Type and frequency of healthcare encounters can predict poor surgical outcomes in anterior cruciate ligament reconstruction patients

Maria C.S. Inacio, Guy Cafri, Tadashi T. Funahashi, Gregory B. Maletis, Elizabeth W. Paxton

Research output: Contribution to journalArticlepeer-review

4 Citations (Scopus)


Background: Several challenges are associated with collecting clinically meaningful post-operative outcomes. The widespread implementation of electronic medical records (EMR) offers a new opportunity to evaluate surgical outcomes using routinely collected data in these systems. This study evaluated whether surgical outcomes can be ascertained from EMR's hospital and outpatient encounters. Specifically, we evaluated anterior cruciate ligament reconstructions (ACLR) outcomes. Methods: A retrospective cohort study of 6985 ACLRs performed between 2/2005-9/2012 was conducted. Patient encounters during days 1-90 and days 91-180 after ACLR surgery were the exposures of interest. Nine hospital and eight outpatient encounter types were evaluated. The main endpoint of the study was revision surgery six months after ACLR. Results: The cohort was 66.7% male, the mean age was 28 (standard deviation = 11) years-old, and the incidence of revision was 1.5% (n = 105). After adjustments, in days 1-90 post-ACLR, compared to patients with 0-4 orthopedic office visits, patients with 5-9 (hazard ratio (HR) = 9.9, 95% confidence interval(CI), 4.3-23.2) and those with 10 or more (HR = 13.8, 95%CI, 5.6-33.8) visits had a higher risk of revision. In days 91-180, patients with any outpatient hospital encounters (HR = 2.5, 95%CI 1.4-4.5) had a higher risk of revision than patients without visits. Additionally, patients with 4-5 regular office visits (HR = 3.8 times, 95%CI, 2.0-7.0) had a higher risk of revision surgery than those with 0-1 visits. Discussion: The number of post-operative outpatient visits was associated with ACLR revision surgery. Using EMR encounters to assess surgical outcomes is a viable option for monitoring ACLR patients. The simple assessment of visit types and number of encounters alone can provide valuable information regarding the normal course of rehabilitation of a surgical patient and possible deviation from this normal course. In large cohorts of patients, this type of patient surveillance can assist surgeons with monitoring their patients.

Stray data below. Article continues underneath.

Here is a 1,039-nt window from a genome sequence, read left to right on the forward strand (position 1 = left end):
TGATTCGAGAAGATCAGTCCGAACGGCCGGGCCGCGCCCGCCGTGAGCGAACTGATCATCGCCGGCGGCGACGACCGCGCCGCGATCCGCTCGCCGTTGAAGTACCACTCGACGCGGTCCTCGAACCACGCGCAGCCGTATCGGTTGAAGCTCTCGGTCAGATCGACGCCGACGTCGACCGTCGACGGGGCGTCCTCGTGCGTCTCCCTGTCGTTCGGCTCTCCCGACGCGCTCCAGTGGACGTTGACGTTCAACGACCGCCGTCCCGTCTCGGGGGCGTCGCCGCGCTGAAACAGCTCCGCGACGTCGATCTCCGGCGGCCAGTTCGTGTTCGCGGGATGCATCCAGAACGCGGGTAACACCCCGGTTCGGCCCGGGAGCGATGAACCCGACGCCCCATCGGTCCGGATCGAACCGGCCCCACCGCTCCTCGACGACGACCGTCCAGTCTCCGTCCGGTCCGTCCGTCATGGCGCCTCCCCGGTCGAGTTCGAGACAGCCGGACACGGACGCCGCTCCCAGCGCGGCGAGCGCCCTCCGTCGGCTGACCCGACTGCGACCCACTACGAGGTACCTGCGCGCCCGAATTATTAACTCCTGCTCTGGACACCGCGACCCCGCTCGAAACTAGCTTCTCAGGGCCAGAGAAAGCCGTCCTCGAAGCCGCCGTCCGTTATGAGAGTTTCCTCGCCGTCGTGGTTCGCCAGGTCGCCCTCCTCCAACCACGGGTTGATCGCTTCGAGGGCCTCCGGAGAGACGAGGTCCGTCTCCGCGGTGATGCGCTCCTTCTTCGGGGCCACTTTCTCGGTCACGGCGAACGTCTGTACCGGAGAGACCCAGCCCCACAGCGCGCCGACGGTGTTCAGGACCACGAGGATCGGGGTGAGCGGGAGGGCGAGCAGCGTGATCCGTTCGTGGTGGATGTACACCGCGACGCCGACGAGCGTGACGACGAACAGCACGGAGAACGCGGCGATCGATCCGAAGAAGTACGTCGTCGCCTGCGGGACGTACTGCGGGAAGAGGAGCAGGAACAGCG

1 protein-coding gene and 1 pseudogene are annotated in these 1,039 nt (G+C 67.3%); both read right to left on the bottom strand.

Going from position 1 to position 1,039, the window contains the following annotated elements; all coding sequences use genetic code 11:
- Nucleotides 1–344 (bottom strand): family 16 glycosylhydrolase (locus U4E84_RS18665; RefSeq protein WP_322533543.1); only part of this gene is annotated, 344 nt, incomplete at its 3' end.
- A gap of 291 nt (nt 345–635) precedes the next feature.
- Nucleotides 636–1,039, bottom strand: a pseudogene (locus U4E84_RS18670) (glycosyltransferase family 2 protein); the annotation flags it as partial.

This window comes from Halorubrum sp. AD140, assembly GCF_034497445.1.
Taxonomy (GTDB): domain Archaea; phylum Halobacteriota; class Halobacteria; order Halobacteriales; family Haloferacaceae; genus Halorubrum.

Original languageEnglish
Pages (from-to)32-39
JournalInternational Journal of Medical Informatics
Publication statusPublished or Issued - 1 Jun 2016


  • ACLR registry
  • Anterior cruciate ligament reconstruction
  • Electronic medical records
  • Hospital encounters
  • Outpatient encounters
  • Surveillance

ASJC Scopus subject areas

  • Health Informatics

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